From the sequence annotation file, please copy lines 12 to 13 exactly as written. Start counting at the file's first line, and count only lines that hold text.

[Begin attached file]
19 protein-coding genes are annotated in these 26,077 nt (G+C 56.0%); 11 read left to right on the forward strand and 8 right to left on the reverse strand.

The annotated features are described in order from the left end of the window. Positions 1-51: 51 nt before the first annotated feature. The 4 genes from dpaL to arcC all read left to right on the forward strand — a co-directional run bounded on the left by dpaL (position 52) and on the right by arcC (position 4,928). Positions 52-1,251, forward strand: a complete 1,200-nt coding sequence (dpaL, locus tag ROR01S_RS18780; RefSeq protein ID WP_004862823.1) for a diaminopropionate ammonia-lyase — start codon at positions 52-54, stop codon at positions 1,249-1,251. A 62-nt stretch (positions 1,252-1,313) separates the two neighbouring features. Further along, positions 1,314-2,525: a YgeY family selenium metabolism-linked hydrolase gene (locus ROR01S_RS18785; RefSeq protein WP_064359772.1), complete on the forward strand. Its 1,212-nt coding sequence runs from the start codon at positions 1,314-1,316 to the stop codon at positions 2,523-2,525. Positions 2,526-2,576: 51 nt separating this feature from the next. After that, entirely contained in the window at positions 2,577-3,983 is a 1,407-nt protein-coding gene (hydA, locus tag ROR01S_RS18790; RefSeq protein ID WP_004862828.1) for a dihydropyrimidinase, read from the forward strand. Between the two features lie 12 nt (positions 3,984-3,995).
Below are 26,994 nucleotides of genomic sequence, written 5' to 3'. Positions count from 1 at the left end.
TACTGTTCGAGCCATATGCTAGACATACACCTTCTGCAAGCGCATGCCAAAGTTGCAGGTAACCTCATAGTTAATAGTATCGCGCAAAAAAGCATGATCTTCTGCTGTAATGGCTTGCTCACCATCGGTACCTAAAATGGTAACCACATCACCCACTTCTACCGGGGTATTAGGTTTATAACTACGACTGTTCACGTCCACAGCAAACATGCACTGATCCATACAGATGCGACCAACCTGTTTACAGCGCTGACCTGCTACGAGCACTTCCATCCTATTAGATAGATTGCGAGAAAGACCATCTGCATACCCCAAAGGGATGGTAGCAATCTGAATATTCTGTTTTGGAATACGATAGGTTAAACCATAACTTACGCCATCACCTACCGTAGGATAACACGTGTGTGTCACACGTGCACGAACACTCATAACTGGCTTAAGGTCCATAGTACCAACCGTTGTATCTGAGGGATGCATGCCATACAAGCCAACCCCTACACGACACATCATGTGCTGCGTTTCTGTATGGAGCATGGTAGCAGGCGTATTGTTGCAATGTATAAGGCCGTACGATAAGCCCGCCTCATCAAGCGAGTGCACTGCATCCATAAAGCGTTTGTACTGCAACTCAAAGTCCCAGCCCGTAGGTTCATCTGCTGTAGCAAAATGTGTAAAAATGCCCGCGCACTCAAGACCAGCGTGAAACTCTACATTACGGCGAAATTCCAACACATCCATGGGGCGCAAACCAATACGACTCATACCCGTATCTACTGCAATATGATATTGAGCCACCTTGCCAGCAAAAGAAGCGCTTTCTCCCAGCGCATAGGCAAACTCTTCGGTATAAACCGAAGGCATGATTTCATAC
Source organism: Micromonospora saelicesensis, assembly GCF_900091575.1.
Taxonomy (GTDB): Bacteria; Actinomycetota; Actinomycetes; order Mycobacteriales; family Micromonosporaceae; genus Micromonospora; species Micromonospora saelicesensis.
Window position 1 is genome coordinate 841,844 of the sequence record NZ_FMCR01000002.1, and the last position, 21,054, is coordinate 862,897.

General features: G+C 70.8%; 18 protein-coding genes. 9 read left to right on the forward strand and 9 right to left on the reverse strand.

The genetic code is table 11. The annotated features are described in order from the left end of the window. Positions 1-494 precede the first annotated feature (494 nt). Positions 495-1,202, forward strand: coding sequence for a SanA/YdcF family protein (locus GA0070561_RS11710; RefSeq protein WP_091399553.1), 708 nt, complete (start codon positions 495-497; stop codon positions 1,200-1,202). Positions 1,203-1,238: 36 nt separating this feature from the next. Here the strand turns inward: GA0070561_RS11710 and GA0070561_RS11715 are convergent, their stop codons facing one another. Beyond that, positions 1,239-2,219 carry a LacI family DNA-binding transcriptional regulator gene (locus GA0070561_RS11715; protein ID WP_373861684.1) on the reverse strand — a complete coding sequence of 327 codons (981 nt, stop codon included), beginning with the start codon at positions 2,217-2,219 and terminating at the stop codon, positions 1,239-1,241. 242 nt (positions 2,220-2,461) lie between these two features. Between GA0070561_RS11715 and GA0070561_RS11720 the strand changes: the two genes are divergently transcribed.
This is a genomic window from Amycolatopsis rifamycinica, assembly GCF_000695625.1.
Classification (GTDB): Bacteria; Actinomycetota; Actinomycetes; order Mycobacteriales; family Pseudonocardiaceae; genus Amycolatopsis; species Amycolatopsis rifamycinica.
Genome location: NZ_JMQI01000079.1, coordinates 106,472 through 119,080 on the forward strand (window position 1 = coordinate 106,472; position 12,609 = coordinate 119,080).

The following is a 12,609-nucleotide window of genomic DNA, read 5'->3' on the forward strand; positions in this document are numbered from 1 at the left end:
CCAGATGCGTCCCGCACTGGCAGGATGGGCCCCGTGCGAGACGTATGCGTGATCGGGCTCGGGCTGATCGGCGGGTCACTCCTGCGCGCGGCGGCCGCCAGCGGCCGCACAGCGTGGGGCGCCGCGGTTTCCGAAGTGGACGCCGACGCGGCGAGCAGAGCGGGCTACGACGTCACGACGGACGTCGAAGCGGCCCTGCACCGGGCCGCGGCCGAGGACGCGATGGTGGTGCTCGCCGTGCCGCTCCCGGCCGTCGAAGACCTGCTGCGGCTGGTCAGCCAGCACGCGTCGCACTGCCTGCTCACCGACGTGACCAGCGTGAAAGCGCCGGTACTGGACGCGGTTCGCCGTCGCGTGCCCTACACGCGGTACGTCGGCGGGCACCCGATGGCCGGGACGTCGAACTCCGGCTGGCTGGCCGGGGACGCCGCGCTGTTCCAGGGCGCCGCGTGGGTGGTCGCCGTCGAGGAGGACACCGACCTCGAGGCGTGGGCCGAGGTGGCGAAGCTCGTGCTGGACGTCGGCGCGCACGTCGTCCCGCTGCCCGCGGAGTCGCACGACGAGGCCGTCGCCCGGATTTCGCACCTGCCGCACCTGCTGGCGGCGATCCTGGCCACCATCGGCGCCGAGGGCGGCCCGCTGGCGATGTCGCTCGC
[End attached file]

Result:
Genome location: NZ_JMQI01000079.1, coordinates 106,472 through 119,080 on the forward strand (window position 1 = coordinate 106,472; position 12,609 = coordinate 119,080).

The following is a 12,609-nucleotide window of genomic DNA, read 5'->3' on the forward strand; positions in this document are numbered from 1 at the left end: